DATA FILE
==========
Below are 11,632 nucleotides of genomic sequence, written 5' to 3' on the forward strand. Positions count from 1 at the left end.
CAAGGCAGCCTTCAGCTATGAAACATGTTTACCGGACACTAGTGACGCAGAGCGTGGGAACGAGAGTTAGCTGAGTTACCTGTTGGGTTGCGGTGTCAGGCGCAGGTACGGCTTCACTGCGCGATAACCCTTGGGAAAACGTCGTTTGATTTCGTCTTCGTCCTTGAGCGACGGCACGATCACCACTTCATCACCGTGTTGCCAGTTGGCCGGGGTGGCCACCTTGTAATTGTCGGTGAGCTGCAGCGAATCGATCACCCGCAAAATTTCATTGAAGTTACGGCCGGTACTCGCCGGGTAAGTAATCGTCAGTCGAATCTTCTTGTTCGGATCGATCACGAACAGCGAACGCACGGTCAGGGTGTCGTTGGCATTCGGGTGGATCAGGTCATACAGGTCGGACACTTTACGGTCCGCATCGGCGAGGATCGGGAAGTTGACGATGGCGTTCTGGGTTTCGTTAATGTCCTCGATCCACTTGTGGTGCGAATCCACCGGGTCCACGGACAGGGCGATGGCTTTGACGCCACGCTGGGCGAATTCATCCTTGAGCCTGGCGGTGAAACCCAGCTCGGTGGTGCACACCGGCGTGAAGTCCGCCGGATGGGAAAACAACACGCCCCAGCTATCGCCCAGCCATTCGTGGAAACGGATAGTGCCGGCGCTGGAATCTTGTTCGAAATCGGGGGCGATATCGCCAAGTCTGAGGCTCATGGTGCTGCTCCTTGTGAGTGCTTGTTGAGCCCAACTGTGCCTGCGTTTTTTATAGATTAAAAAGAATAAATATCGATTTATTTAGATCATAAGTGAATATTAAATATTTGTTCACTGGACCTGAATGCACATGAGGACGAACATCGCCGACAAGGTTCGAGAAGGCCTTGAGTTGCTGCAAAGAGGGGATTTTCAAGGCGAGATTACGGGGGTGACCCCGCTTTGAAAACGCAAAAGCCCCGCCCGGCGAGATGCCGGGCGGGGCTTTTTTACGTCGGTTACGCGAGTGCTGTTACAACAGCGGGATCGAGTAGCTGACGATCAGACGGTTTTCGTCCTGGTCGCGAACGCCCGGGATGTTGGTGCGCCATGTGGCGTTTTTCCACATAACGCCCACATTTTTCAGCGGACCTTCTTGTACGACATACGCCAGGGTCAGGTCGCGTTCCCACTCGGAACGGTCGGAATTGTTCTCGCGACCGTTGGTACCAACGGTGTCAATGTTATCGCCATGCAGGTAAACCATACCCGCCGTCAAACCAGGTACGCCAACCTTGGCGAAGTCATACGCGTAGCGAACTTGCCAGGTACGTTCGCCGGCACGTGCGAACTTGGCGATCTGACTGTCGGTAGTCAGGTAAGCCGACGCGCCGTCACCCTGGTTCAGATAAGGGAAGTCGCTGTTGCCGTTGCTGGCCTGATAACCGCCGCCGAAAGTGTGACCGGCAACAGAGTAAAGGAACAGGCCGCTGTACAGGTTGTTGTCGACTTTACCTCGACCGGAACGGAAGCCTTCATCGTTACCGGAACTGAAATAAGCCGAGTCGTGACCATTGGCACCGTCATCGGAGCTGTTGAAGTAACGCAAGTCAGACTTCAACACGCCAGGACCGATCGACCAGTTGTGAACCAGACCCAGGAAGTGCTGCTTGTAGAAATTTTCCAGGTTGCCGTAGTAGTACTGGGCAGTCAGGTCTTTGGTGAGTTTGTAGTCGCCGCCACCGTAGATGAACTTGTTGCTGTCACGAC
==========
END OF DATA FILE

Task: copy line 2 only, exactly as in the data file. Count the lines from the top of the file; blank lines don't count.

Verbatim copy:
CAAGGCAGCCTTCAGCTATGAAACATGTTTACCGGACACTAGTGACGCAGAGCGTGGGAACGAGAGTTAGCTGAGTTACCTGTTGGGTTGCGGTGTCAGGCGCAGGTACGGCTTCACTGCGCGATAACCCTTGGGAAAACGTCGTTTGATTTCGTCTTCGTCCTTGAGCGACGGCACGATCACCACTTCATCACCGTGTTGCCAGTTGGCCGGGGTGGCCACCTTGTAATTGTCGGTGAGCTGCAGCGAATCGATCACCCGCAAAATTTCATTGAAGTTACGGCCGGTACTCGCCGGGTAAGTAATCGTCAGTCGAATCTTCTTGTTCGGATCGATCACGAACAGCGAACGCACGGTCAGGGTGTCGTTGGCATTCGGGTGGATCAGGTCATACAGGTCGGACACTTTACGGTCCGCATCGGCGAGGATCGGGAAGTTGACGATGGCGTTCTGGGTTTCGTTAATGTCCTCGATCCACTTGTGGTGCGAATCCACCGGGTCCACGGACAGGGCGATGGCTTTGACGCCACGCTGGGCGAATTCATCCTTGAGCCTGGCGGTGAAACCCAGCTCGGTGGTGCACACCGGCGTGAAGTCCGCCGGATGGGAAAACAACACGCCCCAGCTATCGCCCAGCCATTCGTGGAAACGGATAGTGCCGGCGCTGGAATCTTGTTCGAAATCGGGGGCGATATCGCCAAGTCTGAGGCTCATGGTGCTGCTCCTTGTGAGTGCTTGTTGAGCCCAACTGTGCCTGCGTTTTTTATAGATTAAAAAGAATAAATATCGATTTATTTAGATCATAAGTGAATATTAAATATTTGTTCACTGGACCTGAATGCACATGAGGACGAACATCGCCGACAAGGTTCGAGAAGGCCTTGAGTTGCTGCAAAGAGGGGATTTTCAAGGCGAGATTACGGGGGTGACCCCGCTTTGAAAACGCAAAAGCCCCGCCCGGCGAGATGCCGGGCGGGGCTTTTTTACGTCGGTTACGCGAGTGCTGTTACAACAGCGGGATCGAGTAGCTGACGATCAGACGGTTTTCGTCCTGGTCGCGAACGCCCGGGATGTTGGTGCGCCATGTGGCGTTTTTCCACATAACGCCCACATTTTTCAGCGGACCTTCTTGTACGACATACGCCAGGGTCAGGTCGCGTTCCCACTCGGAACGGTCGGAATTGTTCTCGCGACCGTTGGTACCAACGGTGTCAATGTTATCGCCATGCAGGTAAACCATACCCGCCGTCAAACCAGGTACGCCAACCTTGGCGAAGTCATACGCGTAGCGAACTTGCCAGGTACGTTCGCCGGCACGTGCGAACTTGGCGATCTGACTGTCGGTAGTCAGGTAAGCCGACGCGCCGTCACCCTGGTTCAGATAAGGGAAGTCGCTGTTGCCGTTGCTGGCCTGATAACCGCCGCCGAAAGTGTGACCGGCAACAGAGTAAAGGAACAGGCCGCTGTACAGGTTGTTGTCGACTTTACCTCGACCGGAACGGAAGCCTTCATCGTTACCGGAACTGAAATAAGCCGAGTCGTGACCATTGGCACCGTCATCGGAGCTGTTGAAGTAACGCAAGTCAGACTTCAACACGCCAGGACCGATCGACCAGTTGTGAACCAGACCCAGGAAGTGCTGCTTGTAGAAATTTTCCAGGTTGCCGTAGTAGTACTGGGCAGTCAGGTCTTTGGTGAGTTTGTAGTCGCCGCCACCGTAGATGAACTTGTTGCTGTCACGAC